Getting leads is not enough. Getting the right leads is critical.
Getting the right leads is not guaranteed. Google Ads is a powerful tool to reach millions of buyers. However, if you’re not careful you can get a pile of leads that don’t turn into buyers.
In this article, learn three critical tactics for improving lead quality. High quality leads have a better chance of becoming paying clients.
In an ideal world, a large number of your prospects become clients. What if that doesn’t happen? What if that person who filled out your form was looking for a much cheaper alternative? Or a different product altogether?
Improve your chances
Advertising is a numbers game. We’ll review some important ways you can improve your chances that each lead turns into a buying customer.
First, let’s review the simple flow of a Google Ads lead generation ad:
- Prospects type in search terms
- Your Ad campaign’s keywords match those terms
- A Google Ads shows
- The prospect sees your Ad and decides to click
- Prospect becomes a lead by filling out a form on your website, calling you or scheduling time with you.
Here are key tactics which you must employ to improve your chances that a lead is the right one for you.
Who is responding to your ads? Who are your ideal clients?
Once your campaign has run for several weeks you’ll have data to review. For each of your conversions (lead form, phone call, booking request) head over to Audiences….Audience Segments….Show Table. Here you will see where your visitors fall on a variety of demographic factors such as:
- Age range
- Household income
- Parental Status
If you run a boat rental business that targets younger, affluent buyers, this information can help you tailor your campaigns to that audience.
For example, if your data shows clicks and conversions all over the age ranges and income brackets you may want to exclude or down bid segments that are not your customer to ‘steer’ your ad traffic to more fruitful prospects. If your list of people who filled out forms on your website shows that older demographics don’t convert into actual sales, you can improve your results by excluding say the 55-64 and 65+ age ranges. [Note: these types of adjustments are only available in Manual CPC or Max. Clicks campaign types].
Review your leads against Google Ads data frequently and adjust your targeting to ensure you hit the desired mark.
Next let’s look at what your prospects are searching for and which of those Google searches are converting.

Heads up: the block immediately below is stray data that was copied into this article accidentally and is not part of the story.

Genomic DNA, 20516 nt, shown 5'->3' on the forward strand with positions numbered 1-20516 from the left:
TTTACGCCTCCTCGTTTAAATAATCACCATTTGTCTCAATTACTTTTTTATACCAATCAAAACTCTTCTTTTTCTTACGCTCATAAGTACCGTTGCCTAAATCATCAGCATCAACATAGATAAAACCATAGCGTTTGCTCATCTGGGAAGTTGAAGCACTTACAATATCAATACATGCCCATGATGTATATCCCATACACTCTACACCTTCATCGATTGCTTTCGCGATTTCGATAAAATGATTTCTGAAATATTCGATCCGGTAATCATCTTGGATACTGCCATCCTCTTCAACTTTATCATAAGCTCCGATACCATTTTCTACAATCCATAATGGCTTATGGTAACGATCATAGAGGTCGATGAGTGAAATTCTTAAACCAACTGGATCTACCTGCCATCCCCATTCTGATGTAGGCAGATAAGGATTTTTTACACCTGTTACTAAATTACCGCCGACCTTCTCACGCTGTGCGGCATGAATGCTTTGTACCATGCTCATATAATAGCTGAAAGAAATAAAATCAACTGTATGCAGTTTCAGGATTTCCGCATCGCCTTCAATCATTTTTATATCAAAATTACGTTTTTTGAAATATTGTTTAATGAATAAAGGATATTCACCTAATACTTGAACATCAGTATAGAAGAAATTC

NOTE: For this analysis you’ll want to have your list of clients who converted from Google Ads (i.e., became paying clients). You’ll also need your list of prospect that did not work out.
In Google Ads head over to Keywords…Search Terms. For now let’s limit our review to search terms that converted. To do this, click in the Filter area and choose Conversions. Type in 0.1 and hit apply. This will filter your data to show only search terms with one-tenth or more conversions. Then pick an appropriate time range, say 30 days, that your ads were running.
Now review the search phrases in the table. If you sell daily sailing cruises or sunset sails you might see searches related to “cruises” or “dinner cruise,” which is not your ideal target.
Why would this happen? Well, a couple reasons. First, Google has been steadily easing match types over the past few years. Essentially, Google is allowing a wider and wider set of searches to match keywords. Second, if your keyword match type is set to broad or phrase, that could lead to many more adjacent — but irrelevant — searches to match your keywords.
Whatever the reason, tighten match types and add negative keywords to narrow which searches Google will show your ads for. Negative keywords for dinner and dinner cruise, would prevent most searches for those types of services and drive better conversions for your daysails that do not serve food.
Finally, your ad copy language is important for lead quality. Use words to qualify visitors and increase the likelihood of the right clicks reaching your website.
If, for example, you specialize in outboard motor sales you have to be on guard for other motor type searches. With the techniques mentioned above you would already have tight, narrow keywords and the correct demographic targeting. Now, take it to the next level by very clearly saying and showing what you sell in your ads.
Example Headline: Boat Motors For Sale
Example Qualifying Headlines: Outboard Motors For Sale | We Specialize In Outboards | Short & Long Shaft Outboards
The second set of headlines clearly spell out that you deal in ‘outboard’ motors. Furthermore, you could experiment by ‘pinning’ headlines in your responsive search ads that explicitly mention ‘outboard.’
Another technique for price targeting is to mention prices with “Starting At $X,XXX” in your ad copy. For example if you specialize in classic, custom, made-to-order wooden canoes that sell for $6,000 and more (like this neat Maine Co.), beware the myriad searches for sub-$500 canoes sold at big box stores. To get your message across to the right client try this:
Example Headline: Custom Hand-Made Canoes | Heirloom Quality Starting At $6000
What do you think? If you have a question about these tactics or have suggestions for future topics get in touch. Email: firstname.lastname@example.org.